Cheat Sheet: Prop 42 on Public Records and Open Meetings | KCET
Cheat Sheet: Prop 42 on Public Records and Open Meetings
Prop 42 will appear on California's June 3, 2014 ballot.
In California, there are mainly two laws helping to ensure government transparency. Under the Public Records Act of 1968, anyone is allowed to request and receive access to public information and documents. Under the Brown Act of 1953, government meetings are to be made open to the public.
Proposition 42 removes the state's responsibility to reimburse local governments for the cost of fulfilling these laws and throws full responsibility to them. Currently, municipalities could opt not to fulfill the two laws based on the state not reimbursing them. Prop 42 makes the laws mandatory.
Supporters say the initiative will remove the last legal barrier to many people receiving public records and many even argue it could encourage putting many documents online, streamlining the process of making data available to the public.
Critics argue the initiative would impose an enormous financial burden on cities to foot the cost of compliance.
- Adds the requirement to the State Constitution that local governments follow the Public Records Act and the Brown Act.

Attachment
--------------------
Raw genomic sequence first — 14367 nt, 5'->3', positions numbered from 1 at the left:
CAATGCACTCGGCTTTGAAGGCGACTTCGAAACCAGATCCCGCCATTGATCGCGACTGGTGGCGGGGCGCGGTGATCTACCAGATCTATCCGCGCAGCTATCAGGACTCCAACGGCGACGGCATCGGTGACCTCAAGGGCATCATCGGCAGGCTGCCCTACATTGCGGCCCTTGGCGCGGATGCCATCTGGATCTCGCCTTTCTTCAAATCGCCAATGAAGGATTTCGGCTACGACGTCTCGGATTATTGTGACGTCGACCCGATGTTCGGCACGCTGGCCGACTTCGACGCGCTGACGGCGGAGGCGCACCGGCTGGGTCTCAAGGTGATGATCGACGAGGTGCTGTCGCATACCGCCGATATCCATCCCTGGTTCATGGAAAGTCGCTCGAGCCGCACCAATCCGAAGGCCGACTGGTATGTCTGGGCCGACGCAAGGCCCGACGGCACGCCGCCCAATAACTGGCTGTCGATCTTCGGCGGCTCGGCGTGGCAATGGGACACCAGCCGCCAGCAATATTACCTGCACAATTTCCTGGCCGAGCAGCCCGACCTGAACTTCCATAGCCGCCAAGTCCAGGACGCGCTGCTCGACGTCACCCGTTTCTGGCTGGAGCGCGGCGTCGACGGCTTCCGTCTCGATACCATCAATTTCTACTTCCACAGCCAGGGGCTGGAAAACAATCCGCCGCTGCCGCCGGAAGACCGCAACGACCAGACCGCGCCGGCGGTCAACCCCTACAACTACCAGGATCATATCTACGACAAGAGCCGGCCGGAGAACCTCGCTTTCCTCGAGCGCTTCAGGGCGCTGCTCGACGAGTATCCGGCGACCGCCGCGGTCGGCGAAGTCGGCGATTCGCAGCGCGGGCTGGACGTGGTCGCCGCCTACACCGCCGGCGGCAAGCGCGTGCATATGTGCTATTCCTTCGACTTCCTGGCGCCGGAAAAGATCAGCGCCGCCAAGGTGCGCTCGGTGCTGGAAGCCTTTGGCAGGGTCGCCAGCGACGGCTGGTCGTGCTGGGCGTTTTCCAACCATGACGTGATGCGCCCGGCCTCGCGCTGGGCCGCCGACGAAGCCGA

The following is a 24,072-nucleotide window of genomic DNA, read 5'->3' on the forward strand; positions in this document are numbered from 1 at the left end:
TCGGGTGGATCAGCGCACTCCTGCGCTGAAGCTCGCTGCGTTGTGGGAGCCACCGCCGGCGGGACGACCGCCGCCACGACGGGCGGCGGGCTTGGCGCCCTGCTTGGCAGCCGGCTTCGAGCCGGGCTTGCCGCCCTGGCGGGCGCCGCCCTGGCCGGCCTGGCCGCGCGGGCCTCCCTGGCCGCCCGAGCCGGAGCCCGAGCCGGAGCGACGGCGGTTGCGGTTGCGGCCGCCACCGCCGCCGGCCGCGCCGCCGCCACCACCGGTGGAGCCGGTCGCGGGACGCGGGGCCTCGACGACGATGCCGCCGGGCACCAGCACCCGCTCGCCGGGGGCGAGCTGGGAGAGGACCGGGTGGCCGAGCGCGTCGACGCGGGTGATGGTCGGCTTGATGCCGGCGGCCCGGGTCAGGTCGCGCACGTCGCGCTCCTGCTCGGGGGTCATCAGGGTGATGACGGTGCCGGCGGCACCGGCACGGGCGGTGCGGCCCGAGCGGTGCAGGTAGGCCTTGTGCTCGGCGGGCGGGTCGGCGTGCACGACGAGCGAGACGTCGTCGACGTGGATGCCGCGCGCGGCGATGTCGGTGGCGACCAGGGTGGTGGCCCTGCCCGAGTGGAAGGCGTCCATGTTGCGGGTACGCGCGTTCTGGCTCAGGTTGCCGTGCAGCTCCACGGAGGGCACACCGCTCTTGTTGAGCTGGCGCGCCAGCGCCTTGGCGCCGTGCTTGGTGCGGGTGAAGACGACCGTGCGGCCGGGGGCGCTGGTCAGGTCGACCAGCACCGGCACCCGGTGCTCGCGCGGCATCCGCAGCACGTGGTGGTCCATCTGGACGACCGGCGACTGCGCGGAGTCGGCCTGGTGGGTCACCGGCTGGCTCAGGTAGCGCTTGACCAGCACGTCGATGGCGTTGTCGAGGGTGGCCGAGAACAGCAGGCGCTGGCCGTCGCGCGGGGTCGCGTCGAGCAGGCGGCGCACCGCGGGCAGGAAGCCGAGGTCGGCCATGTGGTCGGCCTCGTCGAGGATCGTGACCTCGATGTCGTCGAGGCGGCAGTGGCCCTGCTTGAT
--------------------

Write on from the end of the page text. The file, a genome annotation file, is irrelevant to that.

- Gets rid of the state's responsibility for the any cost related to enforcing the laws.
- The initiative would apply to the laws as they are now and any future changes to Public Records Act or the Brown Act.
What Your Vote Means:
- Voting YES would mean the state would NOT reimburse local governments for the cost of complying with public records laws.
- Voting NO would mean local governments would still receive reimbursement from the state for the cost of complying with public records laws.
- California Democratic Party
- California Republican Party
- California Newspaper Publishers Association
- First Amendment Coalition
- Rural County Representatives of California
- Green Party of California
- Gary Wesley
For the full text of Proposition 42, scroll through below:
For more than 60 years, La Cita bar has wrapped its arms around a diverse set of the city’s residents — from recent Central American immigrants to second generation Chicanx feminists — making people feel at home amid its red tiles and sparkling lights.
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